Delta Air Lines will begin producing jet fuel at its Trainer refinery in Pennsylvania later this month.
The first fuel will be shipped by the end of the month and be used by Atlanta-based Delta in the fourth quarter, says Paul Jacobson, chief financial officer of the airline, at the 2012 Dahlman Rose Global Transportation Conference in New York today.
Trainer is on schedule. Delta closed a deal with Philips to buy the plant for $180 million in June and began $100 million in upgrades the same month. It anticipated operations would begin in September.
The deal has sparked a lot of scepticism throughout the aviation and oil industries. Delta's expectation that it can produce jet fuel yields of 32% of total output were questioned by the US Energy Information Administration (EIA) in a report in June. The agency said that average jet fuel yields were 11% for refineries in the USA, though some can achieve yields of between 25% and 29% for a few months of the year.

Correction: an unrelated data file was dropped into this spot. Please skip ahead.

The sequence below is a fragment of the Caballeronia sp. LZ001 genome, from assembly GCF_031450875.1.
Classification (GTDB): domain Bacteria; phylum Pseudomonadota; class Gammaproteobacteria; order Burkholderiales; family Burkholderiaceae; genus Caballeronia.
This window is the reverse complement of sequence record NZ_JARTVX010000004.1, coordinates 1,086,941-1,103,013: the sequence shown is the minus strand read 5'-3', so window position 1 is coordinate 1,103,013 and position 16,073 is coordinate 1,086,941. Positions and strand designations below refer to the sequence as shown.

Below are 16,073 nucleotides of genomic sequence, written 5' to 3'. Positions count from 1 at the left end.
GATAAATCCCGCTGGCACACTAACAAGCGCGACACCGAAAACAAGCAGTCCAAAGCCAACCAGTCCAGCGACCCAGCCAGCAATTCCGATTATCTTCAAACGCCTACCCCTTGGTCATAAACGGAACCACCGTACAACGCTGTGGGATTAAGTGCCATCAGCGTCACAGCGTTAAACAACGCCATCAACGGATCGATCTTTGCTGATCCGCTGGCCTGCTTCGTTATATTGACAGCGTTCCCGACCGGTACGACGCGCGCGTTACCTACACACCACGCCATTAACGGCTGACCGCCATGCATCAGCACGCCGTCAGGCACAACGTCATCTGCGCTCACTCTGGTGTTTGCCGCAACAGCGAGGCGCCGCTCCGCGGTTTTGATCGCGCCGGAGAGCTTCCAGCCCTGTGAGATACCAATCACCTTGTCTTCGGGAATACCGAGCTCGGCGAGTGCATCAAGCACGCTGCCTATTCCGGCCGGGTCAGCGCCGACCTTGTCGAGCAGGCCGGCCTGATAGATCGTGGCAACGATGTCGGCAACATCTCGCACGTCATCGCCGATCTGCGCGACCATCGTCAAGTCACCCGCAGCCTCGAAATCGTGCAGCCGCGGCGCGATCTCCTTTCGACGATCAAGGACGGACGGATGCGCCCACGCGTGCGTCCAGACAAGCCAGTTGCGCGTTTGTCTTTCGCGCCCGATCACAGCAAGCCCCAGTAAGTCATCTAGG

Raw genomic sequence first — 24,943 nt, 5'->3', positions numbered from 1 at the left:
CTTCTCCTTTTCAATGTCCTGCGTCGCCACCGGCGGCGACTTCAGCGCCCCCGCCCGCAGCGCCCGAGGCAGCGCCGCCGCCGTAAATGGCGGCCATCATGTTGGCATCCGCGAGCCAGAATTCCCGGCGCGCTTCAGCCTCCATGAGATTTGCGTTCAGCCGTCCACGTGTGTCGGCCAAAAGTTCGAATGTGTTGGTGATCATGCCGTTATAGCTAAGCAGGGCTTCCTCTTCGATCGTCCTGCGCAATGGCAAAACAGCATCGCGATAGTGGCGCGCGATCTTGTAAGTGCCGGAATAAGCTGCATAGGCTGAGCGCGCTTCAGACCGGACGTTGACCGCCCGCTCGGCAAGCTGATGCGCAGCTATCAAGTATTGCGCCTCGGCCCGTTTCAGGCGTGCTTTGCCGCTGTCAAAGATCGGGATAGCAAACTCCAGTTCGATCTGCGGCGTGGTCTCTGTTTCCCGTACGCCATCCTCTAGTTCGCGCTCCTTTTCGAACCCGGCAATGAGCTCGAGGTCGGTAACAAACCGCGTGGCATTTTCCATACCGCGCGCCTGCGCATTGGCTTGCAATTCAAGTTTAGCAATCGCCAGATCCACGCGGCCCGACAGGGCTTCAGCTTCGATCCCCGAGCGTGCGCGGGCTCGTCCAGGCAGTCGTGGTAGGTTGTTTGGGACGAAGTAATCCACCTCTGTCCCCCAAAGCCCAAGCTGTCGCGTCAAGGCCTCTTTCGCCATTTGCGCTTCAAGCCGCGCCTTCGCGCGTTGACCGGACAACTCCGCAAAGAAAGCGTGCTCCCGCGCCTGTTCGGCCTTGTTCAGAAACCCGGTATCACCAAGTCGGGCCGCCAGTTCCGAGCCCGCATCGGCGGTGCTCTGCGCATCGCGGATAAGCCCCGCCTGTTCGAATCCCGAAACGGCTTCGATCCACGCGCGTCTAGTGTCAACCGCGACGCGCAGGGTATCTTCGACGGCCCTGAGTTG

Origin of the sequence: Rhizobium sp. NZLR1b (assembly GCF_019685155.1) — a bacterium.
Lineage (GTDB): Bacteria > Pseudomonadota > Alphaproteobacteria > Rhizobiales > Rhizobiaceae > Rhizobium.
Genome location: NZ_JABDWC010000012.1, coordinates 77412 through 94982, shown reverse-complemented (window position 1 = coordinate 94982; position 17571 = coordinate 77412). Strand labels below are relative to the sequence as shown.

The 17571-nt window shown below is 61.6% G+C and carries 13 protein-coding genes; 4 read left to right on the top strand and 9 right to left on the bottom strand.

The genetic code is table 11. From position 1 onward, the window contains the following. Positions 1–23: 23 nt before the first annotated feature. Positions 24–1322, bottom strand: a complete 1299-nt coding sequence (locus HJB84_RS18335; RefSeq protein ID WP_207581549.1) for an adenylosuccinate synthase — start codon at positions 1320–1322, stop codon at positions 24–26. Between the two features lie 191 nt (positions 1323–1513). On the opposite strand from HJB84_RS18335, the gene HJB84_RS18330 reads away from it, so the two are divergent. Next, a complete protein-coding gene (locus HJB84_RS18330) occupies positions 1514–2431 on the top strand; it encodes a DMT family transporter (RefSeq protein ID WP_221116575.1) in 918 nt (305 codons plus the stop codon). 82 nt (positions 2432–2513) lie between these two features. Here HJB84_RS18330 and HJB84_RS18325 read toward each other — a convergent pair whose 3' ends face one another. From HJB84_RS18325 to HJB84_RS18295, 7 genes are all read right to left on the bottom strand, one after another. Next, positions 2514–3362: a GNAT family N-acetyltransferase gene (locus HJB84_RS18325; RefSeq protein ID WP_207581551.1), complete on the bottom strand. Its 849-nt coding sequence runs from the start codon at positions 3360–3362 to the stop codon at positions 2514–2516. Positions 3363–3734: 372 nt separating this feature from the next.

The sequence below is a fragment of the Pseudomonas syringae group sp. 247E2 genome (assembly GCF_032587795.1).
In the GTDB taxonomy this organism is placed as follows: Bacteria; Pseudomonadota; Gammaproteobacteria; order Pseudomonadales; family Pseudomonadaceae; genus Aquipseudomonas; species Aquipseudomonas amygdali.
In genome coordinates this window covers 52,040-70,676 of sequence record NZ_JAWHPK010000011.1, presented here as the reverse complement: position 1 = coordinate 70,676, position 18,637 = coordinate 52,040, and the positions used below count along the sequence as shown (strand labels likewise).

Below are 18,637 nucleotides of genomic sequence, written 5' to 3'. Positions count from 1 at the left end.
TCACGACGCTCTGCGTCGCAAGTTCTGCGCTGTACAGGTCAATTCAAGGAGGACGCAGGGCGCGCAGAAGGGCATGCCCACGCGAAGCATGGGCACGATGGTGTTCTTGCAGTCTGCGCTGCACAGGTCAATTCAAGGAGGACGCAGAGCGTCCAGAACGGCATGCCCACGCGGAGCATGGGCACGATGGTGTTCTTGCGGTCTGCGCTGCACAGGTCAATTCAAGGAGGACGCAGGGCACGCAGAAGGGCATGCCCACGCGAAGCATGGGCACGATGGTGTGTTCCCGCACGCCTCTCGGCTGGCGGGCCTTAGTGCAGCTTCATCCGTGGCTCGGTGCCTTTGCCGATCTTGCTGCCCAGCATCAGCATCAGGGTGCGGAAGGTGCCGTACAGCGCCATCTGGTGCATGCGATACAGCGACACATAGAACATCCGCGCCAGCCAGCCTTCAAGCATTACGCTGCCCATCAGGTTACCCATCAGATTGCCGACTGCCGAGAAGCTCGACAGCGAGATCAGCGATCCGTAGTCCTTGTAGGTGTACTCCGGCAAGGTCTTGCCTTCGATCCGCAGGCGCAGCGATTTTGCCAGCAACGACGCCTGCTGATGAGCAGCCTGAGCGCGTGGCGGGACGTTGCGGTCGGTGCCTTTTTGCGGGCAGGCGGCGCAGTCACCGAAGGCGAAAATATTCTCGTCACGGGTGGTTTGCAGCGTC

Moody's Investor Services said it poses "potentially significant operating and financial risks" and deemed it a credit negative in May.
Jacobson says that Trainer can achieve the production estimates because the former owner was not optimising it for jet fuel production. He adds that the plant is well positioned for producing jet fuel.
Delta's decision to buy Trainer is probably "somewhere between stupid and brilliant", says Jacobson acknowledging the scepticism.
The carrier anticipates that Trainer will generate a $300 million savings to its annual fuel bill. This will begin to be reflected in Delta's fourth quarter results, says Jacobson.